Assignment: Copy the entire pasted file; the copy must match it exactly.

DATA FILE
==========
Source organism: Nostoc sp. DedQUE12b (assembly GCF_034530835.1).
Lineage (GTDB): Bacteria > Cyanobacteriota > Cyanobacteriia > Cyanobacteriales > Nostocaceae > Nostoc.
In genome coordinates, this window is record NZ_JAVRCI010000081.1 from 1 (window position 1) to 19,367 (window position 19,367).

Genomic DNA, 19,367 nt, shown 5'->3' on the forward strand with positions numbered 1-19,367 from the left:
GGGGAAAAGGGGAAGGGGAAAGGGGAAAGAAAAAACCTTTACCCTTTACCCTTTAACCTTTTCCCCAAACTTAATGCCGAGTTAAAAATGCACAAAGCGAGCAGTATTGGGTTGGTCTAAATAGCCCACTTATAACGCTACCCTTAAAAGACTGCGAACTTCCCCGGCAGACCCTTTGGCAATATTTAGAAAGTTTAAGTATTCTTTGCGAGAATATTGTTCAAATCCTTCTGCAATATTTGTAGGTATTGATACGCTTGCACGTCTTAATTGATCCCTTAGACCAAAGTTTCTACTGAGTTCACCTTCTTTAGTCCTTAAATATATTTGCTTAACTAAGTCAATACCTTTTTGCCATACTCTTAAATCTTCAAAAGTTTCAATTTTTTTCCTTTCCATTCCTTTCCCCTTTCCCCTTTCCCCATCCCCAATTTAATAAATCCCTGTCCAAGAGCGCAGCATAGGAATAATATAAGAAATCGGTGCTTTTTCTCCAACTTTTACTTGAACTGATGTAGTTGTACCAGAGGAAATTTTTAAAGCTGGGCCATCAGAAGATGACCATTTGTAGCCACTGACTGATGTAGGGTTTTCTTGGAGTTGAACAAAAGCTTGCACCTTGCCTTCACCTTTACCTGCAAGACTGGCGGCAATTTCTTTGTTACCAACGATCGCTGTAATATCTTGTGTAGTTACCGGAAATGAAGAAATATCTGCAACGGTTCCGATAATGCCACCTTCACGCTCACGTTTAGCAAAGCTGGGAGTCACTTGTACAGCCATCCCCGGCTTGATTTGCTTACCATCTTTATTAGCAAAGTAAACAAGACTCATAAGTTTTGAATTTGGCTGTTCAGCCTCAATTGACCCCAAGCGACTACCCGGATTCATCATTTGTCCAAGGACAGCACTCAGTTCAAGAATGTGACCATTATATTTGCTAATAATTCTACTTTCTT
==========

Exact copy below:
Source organism: Nostoc sp. DedQUE12b (assembly GCF_034530835.1).
Lineage (GTDB): Bacteria > Cyanobacteriota > Cyanobacteriia > Cyanobacteriales > Nostocaceae > Nostoc.
In genome coordinates, this window is record NZ_JAVRCI010000081.1 from 1 (window position 1) to 19,367 (window position 19,367).

Genomic DNA, 19,367 nt, shown 5'->3' on the forward strand with positions numbered 1-19,367 from the left:
GGGGAAAAGGGGAAGGGGAAAGGGGAAAGAAAAAACCTTTACCCTTTACCCTTTAACCTTTTCCCCAAACTTAATGCCGAGTTAAAAATGCACAAAGCGAGCAGTATTGGGTTGGTCTAAATAGCCCACTTATAACGCTACCCTTAAAAGACTGCGAACTTCCCCGGCAGACCCTTTGGCAATATTTAGAAAGTTTAAGTATTCTTTGCGAGAATATTGTTCAAATCCTTCTGCAATATTTGTAGGTATTGATACGCTTGCACGTCTTAATTGATCCCTTAGACCAAAGTTTCTACTGAGTTCACCTTCTTTAGTCCTTAAATATATTTGCTTAACTAAGTCAATACCTTTTTGCCATACTCTTAAATCTTCAAAAGTTTCAATTTTTTTCCTTTCCATTCCTTTCCCCTTTCCCCTTTCCCCATCCCCAATTTAATAAATCCCTGTCCAAGAGCGCAGCATAGGAATAATATAAGAAATCGGTGCTTTTTCTCCAACTTTTACTTGAACTGATGTAGTTGTACCAGAGGAAATTTTTAAAGCTGGGCCATCAGAAGATGACCATTTGTAGCCACTGACTGATGTAGGGTTTTCTTGGAGTTGAACAAAAGCTTGCACCTTGCCTTCACCTTTACCTGCAAGACTGGCGGCAATTTCTTTGTTACCAACGATCGCTGTAATATCTTGTGTAGTTACCGGAAATGAAGAAATATCTGCAACGGTTCCGATAATGCCACCTTCACGCTCACGTTTAGCAAAGCTGGGAGTCACTTGTACAGCCATCCCCGGCTTGATTTGCTTACCATCTTTATTAGCAAAGTAAACAAGACTCATAAGTTTTGAATTTGGCTGTTCAGCCTCAATTGACCCCAAGCGACTACCCGGATTCATCATTTGTCCAAGGACAGCACTCAGTTCAAGAATGTGACCATTATATTTGCTAATAATTCTACTTTCTT